As COVID restrictions, which I'm in full support of, continue in Ontario, one thing that I really miss is going to baseball games. To compensate, I've devised what I call the virtual ballpark experience. Here's what you need:
- an interest in baseball (obviously)
- subscription to MLB TV or MLB Audio (the latter is dirt cheap: US $19.99 for one year)
- a device with which to watch a game
- ballpark-esque food of your choice
- (optional) a scorecard. This is the one I use; you might prefer something more or less elaborate
- three to four distraction-free hours
If you have MLB TV, you can watch any game, live or archived, subject to blackout restrictions. Those of us on the cheaper plan can access home and away radio broadcasts of any game, including postseason, with no blackouts. Now, you'll note that earlier, I used the word "watch." How do you watch a game if you're limited to radio feeds? Simple. Every day in the regular season, the fine folks at MLB offer a free game of the day that radio listeners can access. And if you find the TV commentary too minimalist, which I often do when I'm scoring, you can overlay the radio feed. Of course, it helps if the free game of the day involves at least one team you care about, enough to cheer for or against them.
I've had some fun with the food aspect. I try to limit myself to food I can buy at my local ballpark, Rogers Centre. So, my dinner of choice is two mustard-drenched Yves veggie dogs, Smartfood Movie Night Butter popcorn (expertly mimics the dry stadium variety), a can of Coke and a bowl of Breyers chocolate ice cream. To really make it authentic, the Coke is served in the commemorative plastic cup ("White Sox, 2005 World Series champions") I got at U.S. Cellular Field in Chicago, where I saw Mark Buehrle's no-hitter in 2007. Over the years I've collected a fair number of those batting-helmet souvenir ice cream cups, and to honour my beloved cat (surely a Tiger fan), I serve the ice cream in a Detroit Tigers mini-helmet. I must admit, I do cheat a bit with the veggie dog toppings—grated old cheddar and diced tomatoes, neither of which are available at the ol' ball yard.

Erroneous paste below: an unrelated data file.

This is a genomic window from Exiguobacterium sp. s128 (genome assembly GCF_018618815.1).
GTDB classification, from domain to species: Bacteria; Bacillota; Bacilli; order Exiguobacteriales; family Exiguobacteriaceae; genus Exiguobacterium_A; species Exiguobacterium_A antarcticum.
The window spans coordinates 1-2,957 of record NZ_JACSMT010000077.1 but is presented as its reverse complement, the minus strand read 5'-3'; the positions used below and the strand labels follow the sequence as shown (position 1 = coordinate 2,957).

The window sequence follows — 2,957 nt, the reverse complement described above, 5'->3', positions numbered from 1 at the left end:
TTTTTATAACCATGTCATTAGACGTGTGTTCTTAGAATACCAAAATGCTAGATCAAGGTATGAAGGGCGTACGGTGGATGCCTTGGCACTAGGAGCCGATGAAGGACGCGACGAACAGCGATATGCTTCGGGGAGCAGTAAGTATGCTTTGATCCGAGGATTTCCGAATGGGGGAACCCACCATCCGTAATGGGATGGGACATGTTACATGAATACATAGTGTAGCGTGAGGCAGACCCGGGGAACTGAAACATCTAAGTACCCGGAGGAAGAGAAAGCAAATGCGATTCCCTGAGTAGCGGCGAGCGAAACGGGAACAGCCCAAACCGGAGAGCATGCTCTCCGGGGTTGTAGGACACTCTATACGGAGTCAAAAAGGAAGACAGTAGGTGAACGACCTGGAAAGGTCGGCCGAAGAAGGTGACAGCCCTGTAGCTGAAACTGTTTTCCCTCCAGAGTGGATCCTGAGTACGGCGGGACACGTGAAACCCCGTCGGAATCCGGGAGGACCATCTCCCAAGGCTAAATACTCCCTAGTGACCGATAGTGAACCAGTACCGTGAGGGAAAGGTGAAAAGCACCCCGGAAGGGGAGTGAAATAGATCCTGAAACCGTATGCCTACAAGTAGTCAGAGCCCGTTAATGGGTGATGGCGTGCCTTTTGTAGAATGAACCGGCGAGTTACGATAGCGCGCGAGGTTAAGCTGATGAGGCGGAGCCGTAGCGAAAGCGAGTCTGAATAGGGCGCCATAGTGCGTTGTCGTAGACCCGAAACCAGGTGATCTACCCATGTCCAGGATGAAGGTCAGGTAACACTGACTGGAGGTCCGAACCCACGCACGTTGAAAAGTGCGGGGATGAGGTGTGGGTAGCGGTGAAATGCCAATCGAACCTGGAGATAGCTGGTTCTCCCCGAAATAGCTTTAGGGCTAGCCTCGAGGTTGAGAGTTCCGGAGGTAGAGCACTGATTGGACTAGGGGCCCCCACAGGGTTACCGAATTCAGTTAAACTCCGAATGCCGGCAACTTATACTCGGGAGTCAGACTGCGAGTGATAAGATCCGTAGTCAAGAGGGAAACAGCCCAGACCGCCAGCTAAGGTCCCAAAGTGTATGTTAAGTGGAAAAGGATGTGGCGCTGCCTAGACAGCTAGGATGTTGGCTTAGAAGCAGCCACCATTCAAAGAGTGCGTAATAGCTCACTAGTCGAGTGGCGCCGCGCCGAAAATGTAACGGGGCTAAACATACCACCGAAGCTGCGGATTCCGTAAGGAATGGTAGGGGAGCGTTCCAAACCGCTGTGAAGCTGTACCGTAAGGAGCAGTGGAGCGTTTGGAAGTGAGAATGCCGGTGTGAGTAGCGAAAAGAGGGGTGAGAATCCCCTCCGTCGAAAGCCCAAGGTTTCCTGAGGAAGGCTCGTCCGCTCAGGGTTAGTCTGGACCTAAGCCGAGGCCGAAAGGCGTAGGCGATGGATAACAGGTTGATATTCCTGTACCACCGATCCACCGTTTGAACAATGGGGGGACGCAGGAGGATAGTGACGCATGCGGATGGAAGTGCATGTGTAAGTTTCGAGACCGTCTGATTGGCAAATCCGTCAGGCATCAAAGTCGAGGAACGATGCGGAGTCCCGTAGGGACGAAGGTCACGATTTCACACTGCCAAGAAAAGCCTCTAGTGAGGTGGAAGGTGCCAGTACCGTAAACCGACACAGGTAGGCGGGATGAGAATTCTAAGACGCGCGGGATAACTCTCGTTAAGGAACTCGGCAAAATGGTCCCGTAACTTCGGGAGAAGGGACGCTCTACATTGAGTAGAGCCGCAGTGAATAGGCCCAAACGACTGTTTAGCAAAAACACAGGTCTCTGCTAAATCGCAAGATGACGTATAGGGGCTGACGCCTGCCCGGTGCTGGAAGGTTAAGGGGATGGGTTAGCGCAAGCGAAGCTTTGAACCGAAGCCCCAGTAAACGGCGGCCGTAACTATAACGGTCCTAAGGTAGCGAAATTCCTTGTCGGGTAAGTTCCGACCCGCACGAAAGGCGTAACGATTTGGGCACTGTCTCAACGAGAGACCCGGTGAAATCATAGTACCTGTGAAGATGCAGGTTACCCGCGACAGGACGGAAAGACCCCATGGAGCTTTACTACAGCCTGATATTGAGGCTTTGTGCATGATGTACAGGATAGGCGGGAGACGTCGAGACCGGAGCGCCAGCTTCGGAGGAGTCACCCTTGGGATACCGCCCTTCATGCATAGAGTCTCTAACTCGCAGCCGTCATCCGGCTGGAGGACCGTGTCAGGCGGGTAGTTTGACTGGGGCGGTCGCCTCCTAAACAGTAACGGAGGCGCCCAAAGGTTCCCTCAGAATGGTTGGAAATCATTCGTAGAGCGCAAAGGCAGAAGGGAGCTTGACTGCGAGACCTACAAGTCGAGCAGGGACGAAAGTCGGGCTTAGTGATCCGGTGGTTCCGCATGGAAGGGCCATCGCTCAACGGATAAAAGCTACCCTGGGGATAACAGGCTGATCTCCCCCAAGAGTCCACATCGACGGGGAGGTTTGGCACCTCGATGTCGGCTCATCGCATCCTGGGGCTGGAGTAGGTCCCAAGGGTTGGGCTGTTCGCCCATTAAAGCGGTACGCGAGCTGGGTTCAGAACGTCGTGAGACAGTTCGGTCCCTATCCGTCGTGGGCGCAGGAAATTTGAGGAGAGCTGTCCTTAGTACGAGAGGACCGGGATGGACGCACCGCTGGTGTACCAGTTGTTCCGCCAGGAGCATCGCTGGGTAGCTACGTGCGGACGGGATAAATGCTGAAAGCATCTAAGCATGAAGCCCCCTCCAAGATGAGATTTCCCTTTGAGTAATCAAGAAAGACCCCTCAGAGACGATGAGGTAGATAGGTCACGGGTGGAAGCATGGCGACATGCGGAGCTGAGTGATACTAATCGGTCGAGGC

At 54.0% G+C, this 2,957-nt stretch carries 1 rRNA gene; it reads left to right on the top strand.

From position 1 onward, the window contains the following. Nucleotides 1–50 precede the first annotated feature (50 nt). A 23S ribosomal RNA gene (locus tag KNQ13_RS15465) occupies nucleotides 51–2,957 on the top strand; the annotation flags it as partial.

Once the food is ready, it's a matter of munching away, watching the game and filling out your scorecard. I can't think of a better way to spend a few hours. You're as "at" the ballpark as you can be, arguably more comfortable than the fans in the actual seats on a frigid April night at Fenway Park (a game I watched from home a few weeks ago). The only bummer is having to prep the food and do the dishes afterwards. Still, you can pause the game to cook, clean up, use the facilities, whatever, and not miss a single pitch. The MLB TV interface helpfully includes an in-progress box score and play summary, which makes scoring a breeze.
And you know, that old adage remains true: go to a baseball game and you never know what you'll see. The Seattle/Boston tilt I watched had the Mariners winning in extras, scoring 7 runs on 3 hits. The Seattle radio crew informed me that it's only the eighth time since 1901 that a team has scored seven or more runs on three or fewer hits (last time it happened was 1994). Also, I recently had the pleasure of scoring Joe Musgrove's historic no-hitter, the Padres' first (they went 52 years, 1 week or 8,205 games without one).
So, take yourself out to the ballgame! No need to leave your living room. You won't catch a foul ball or home run, but you can do the seventh-inning stretch if you'd like—a nice little wrinkle I'll try to remember for next time.